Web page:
Wallingford’s southwestern boundary grazes this state park protecting one of the Metacomet Ridge’s many extraordinary landforms.
Sleeping Giant is a basalt ridge that in profile literally looks like a giant sleeping on its back. Features like a head, chin, chest, hips, knee and feet all identifiable.
The giant is 2.75 miles long and 1.75 miles across, and its highest point is the left hip. This summit is crowned by an observation tower built as a WPA project during the Great Depression in the 1930s.
The monument is on the National Register of Historic Places, and offers breathtaking panoramas of the Quinnipiac and Mill River Valleys.
13. Wharton Brook State Park
Somewhere to go to get away from it all for a couple of hours, Wharton Brook State Park is a wooded idyll on the five-acre Allen Brook Pond.
The park is renowned for its coniferous woodlands, with impressive pitch pines climbing to 100 feet.
Wharton Brook State Park was established in 1919 as a “Wayside Park”. This was a forerunner to highway rest stops, in a much trafficked part of Connecticut, now beside I-91.
You can walk the short trails, take picnics and go for a swim in the pond in summer. This is also stocked with trout regularly between Opening Day and Memorial Day.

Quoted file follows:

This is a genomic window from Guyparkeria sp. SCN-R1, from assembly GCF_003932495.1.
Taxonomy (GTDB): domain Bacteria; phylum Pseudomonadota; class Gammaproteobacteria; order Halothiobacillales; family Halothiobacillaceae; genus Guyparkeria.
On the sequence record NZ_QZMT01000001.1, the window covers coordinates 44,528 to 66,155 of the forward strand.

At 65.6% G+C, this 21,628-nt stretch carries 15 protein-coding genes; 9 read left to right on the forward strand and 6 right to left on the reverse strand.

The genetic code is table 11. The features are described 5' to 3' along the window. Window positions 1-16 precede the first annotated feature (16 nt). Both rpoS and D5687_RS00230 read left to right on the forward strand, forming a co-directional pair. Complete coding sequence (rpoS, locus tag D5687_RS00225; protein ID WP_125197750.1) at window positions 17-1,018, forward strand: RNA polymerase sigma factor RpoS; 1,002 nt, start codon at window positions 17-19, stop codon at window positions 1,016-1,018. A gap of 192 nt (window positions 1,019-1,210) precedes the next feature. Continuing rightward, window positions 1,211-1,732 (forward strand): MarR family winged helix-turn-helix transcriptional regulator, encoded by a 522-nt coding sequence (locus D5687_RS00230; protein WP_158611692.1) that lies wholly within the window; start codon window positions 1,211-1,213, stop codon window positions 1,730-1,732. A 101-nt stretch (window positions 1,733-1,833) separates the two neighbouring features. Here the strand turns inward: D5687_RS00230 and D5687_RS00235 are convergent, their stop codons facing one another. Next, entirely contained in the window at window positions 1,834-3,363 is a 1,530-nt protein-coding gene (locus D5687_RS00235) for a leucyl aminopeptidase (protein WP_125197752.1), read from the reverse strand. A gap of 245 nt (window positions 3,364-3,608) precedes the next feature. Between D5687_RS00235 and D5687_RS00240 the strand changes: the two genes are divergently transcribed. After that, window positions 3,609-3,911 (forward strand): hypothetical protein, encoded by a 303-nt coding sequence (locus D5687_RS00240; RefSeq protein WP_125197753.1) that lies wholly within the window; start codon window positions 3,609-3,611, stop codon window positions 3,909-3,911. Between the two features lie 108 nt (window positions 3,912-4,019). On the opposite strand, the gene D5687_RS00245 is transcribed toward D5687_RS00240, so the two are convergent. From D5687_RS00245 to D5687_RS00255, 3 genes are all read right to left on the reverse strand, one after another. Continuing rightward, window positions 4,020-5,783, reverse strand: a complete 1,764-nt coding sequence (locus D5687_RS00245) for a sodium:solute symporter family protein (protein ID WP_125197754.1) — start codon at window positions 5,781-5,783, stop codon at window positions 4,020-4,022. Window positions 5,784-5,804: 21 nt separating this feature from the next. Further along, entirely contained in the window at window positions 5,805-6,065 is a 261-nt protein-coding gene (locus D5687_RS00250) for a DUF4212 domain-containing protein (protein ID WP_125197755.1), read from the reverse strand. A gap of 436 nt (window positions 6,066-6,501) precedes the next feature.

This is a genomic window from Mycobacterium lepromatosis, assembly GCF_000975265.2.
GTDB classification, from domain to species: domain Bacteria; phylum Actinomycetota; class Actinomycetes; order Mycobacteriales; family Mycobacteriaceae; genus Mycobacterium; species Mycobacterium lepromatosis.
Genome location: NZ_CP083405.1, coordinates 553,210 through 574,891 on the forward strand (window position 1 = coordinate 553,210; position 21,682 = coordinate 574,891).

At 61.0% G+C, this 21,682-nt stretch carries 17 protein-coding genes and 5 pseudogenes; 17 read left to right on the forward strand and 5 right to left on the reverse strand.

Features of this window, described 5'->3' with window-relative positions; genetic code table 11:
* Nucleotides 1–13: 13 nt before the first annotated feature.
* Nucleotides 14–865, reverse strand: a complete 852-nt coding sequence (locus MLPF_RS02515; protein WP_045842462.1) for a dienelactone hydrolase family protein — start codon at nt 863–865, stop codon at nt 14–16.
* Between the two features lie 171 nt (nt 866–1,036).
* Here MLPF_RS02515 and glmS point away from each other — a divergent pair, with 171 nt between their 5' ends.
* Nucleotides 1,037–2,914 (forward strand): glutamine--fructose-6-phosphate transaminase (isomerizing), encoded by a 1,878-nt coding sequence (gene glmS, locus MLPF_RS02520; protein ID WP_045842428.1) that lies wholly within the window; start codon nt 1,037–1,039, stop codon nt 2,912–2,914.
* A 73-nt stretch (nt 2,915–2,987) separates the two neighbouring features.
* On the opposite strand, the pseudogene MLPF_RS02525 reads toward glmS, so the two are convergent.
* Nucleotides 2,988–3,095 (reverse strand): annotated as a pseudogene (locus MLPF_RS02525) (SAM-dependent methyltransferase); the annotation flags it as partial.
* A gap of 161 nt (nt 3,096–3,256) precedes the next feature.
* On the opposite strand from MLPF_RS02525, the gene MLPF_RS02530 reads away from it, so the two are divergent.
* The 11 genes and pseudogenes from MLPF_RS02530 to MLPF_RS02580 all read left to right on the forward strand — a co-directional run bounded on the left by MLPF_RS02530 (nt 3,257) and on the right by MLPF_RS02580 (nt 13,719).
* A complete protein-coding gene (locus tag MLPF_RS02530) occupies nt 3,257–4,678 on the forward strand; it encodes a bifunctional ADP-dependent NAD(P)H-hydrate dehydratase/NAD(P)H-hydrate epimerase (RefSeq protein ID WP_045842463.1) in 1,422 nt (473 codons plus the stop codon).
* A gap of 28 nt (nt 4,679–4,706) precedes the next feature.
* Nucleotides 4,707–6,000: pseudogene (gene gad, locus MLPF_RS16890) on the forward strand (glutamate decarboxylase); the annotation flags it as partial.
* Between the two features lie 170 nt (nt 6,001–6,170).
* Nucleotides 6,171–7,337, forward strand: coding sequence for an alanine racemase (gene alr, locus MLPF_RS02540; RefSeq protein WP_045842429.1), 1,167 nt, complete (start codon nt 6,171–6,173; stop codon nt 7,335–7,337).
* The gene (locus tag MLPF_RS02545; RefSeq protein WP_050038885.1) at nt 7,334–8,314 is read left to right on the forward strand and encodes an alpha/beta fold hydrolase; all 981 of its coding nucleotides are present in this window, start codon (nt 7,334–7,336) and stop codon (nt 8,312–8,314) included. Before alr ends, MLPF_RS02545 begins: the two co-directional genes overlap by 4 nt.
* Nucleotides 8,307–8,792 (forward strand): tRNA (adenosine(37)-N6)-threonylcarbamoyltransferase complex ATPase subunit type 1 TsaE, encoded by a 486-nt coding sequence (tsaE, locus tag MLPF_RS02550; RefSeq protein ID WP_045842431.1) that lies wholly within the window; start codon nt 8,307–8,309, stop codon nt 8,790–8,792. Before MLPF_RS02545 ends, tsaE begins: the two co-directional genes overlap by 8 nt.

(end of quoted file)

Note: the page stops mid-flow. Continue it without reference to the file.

The property and its stand of pines took damage in a tornado and microburst in 2018, but was open to the public after a few months. Several years later, when I wrote this article there was a temporary closure for several months of maintenance.
14. Trail of Terror
Running for some 30 years now, this creepy outdoor attraction is open only for the Halloween season and relies on a dedicated band of volunteers.
Every year there’s a new theme, new story, new costumes, and new special effects. And I appreciate how there’s always a dash of humor to go with the scares.
The size of Trail of Terror also shocked me, as instead of a few minutes it will take up to an hour to get through the 30-odd interactive scenes. These are all brought to life by 50+ costumed actors.
When I wasn’t terrified I was in awe of the amount of work that went into the props, set design and characters. Advanced tickets go on sale as early as August and are worthwhile because the queues for this popular attraction can be up to two hours long.
When I wrote this article the year’s theme was “Harvest”, which had real Children of the Corn vibes.
15. Tyler Mill Preserve
The same tornado that hit Wharton Brook State Park in May 2018 also struck this nature preserve in the very south of the town.
Tyler Mill would stay closed for a year, but these 1,400 wooded acres have long since reopened to hikers.
Tyler Mill has an almost overwhelming choice of walking trails. The steep topography puts it up there with the best places in the area for mountain biking.
For walkers there’s a trail for every experience level, the best of which leads up to a beautiful lookout if you have the energy. During my hike I spotted deer and a distant black bear in the woodlands.